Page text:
Lil Wayne Celebrates Release From Jail in Miami

Welcome Home Tunechi' bash attended by Drake, Nicki Minaj, Rick Ross

November 8, 2010 10:38 AM ET

Lil Wayne has been all over the country since his release from Rikers Thursday, but his official "Welcome Home Tunechi" party took place in Miami on Sunday night. Drake, Nicki Minaj, Rick Ross, Cool & Dre, Fat Joe, Cash Money label head Bryan "Baby" Williams and others turned out to help Wayne celebrate his freedom.

"I forgot about yesterday," Wayne told MTV News on the red carpet before the party. "I just wanna thank everybody. The fans across the whole world. Most of all, my family. I couldn't do it without them and I would never do it without them."

The festivities stretched well into Monday morning.

After jetting to Arizona to deal with a probation issue Friday afternoon and to New Orleans to watch a Hornets vs. Miami Heat basketball game Friday night, Wayne joined his protege Drake onstage at the latter's tour finale in Las Vegas. The pair teamed up, fittingly enough, for "Miss Me."

Photos: Lil Wayne Returns to the Stage With Drake

The appearance had been widely rumored for days, but Drake's crew and friends had tricked him into thinking Wayne wasn't coming.

Timeline: The Criminal History of Lil Wayne

But during the set, after the hook of "Miss Me," Wayne's verse started. "I didn't quite know what was going on. I looked back and there's the man. I jumped higher than I've ever jumped in my entire life," said Drake.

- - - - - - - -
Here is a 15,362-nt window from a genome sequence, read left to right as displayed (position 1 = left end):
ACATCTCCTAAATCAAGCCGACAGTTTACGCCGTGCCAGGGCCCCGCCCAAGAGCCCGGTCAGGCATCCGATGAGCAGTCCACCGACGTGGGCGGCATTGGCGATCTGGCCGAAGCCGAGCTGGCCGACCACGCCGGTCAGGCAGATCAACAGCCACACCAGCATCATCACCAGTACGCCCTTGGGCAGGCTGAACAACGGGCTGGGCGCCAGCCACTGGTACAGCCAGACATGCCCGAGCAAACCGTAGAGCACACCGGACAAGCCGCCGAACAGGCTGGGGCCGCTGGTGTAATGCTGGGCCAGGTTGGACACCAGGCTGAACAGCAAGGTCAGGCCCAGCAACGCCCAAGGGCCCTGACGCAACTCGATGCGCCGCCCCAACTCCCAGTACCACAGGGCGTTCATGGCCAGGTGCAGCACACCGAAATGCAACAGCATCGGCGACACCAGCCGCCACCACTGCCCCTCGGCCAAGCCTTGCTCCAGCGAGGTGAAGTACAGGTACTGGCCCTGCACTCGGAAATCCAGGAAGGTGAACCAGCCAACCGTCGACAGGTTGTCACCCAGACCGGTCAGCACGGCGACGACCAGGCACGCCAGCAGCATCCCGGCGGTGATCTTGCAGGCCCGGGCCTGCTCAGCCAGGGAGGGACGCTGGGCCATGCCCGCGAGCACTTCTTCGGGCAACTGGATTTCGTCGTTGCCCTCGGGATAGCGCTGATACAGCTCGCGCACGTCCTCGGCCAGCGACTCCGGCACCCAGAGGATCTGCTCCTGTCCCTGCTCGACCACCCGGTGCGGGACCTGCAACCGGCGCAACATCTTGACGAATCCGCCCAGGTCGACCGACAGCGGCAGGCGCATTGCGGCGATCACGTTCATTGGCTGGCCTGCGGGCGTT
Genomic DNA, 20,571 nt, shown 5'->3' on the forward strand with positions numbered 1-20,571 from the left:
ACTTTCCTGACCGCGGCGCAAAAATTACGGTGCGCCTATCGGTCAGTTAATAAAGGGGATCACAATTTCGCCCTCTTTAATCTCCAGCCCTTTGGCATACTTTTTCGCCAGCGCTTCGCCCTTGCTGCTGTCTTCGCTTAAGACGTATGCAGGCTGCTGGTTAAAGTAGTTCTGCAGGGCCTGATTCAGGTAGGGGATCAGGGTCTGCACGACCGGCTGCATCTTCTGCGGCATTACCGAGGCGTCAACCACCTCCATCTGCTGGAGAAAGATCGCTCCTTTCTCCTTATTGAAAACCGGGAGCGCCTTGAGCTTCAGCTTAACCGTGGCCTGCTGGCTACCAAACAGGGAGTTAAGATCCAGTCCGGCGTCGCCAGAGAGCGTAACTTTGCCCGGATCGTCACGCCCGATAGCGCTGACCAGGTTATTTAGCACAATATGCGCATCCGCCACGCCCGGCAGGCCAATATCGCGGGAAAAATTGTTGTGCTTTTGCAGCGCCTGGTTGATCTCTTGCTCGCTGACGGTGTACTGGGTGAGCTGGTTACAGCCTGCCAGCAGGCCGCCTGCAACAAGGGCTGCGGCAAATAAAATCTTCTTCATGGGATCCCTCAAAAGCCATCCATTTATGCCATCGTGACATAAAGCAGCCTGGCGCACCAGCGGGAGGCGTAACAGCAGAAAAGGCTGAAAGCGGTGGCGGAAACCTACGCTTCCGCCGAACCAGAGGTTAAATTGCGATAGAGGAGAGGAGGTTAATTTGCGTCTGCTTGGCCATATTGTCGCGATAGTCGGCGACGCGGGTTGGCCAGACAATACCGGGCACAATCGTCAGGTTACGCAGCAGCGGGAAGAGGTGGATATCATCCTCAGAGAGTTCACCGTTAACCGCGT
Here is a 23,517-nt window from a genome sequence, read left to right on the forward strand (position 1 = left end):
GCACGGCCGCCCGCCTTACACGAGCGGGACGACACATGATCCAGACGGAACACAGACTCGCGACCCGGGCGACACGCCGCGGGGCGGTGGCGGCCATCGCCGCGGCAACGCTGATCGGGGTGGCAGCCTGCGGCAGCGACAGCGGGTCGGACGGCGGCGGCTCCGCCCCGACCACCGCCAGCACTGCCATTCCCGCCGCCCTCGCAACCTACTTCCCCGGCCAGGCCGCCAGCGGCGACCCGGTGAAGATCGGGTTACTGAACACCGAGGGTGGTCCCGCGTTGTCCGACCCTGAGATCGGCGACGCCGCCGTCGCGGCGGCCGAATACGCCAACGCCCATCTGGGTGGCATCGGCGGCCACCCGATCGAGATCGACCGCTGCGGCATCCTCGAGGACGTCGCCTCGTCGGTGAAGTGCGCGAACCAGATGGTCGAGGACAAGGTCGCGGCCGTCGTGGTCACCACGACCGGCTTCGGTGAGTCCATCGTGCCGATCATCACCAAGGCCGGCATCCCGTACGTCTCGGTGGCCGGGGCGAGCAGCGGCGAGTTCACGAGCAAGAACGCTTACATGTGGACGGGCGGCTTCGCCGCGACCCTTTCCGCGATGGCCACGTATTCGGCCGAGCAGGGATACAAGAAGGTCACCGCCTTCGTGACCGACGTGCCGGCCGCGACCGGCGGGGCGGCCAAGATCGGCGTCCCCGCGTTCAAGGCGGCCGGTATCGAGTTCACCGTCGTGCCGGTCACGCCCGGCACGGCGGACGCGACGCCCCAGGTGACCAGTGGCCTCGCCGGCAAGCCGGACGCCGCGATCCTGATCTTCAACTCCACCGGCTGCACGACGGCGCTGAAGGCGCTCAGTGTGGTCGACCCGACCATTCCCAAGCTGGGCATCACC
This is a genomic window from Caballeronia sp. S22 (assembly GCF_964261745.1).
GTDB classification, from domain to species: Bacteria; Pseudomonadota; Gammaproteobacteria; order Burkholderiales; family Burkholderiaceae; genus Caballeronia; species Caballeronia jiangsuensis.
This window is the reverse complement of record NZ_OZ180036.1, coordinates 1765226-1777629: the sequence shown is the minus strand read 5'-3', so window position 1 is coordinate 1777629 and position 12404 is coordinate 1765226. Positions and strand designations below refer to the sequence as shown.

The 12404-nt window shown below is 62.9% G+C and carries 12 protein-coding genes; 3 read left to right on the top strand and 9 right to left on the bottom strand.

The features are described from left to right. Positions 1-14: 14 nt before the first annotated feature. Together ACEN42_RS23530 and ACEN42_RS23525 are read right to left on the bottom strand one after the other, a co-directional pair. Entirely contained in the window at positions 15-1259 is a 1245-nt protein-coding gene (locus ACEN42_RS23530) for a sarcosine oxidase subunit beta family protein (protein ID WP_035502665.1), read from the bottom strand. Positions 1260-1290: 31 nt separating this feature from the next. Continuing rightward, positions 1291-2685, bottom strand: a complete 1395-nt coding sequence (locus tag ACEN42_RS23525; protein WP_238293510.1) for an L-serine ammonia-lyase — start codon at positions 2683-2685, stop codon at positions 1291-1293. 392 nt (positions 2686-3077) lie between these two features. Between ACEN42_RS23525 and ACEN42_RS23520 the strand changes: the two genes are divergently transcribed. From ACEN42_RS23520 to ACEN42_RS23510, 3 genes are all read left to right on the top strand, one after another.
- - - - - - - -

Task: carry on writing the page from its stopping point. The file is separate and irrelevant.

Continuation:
"I was gone till November, but don't trip because I know you was gonna kill 'em," Wayne rapped, slightly tweaking the lyrics to "Miss You."

Drake also said he expects to go into the studio with Wayne soon.

Exclusive: Lil Wayne Looks To The Future After Prison Release [MTV News]

Drake Expects To Record With Lil Wayne Soon [MTV News]

Drake Reveals Lil Wayne's Vegas Cameo Surprised Him [MTV News]

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Song Stories

“Whoomp! (There It Is)”

Tag Team | 1993

Cecil Glenn — a.k.a., "D.C." — was a cook at Magic City, a nude dance club in Atlanta, when he first heard women shout "Whoomp — there it is!" Inspired by the party chant, he and partner Steve "Roll'n" Gibson wrote a song around it. Undaunted by label rejections, they borrowed $2,500 from Glenn's parents and pressed 800 singles, which quickly sold out in the Atlanta area. A record deal came soon after. Glenn said the song was meant for positive partying. "If you're going to say 'Whoomp there it is,' and you're doing something negative, we'd rather it not have come out of your mouth."

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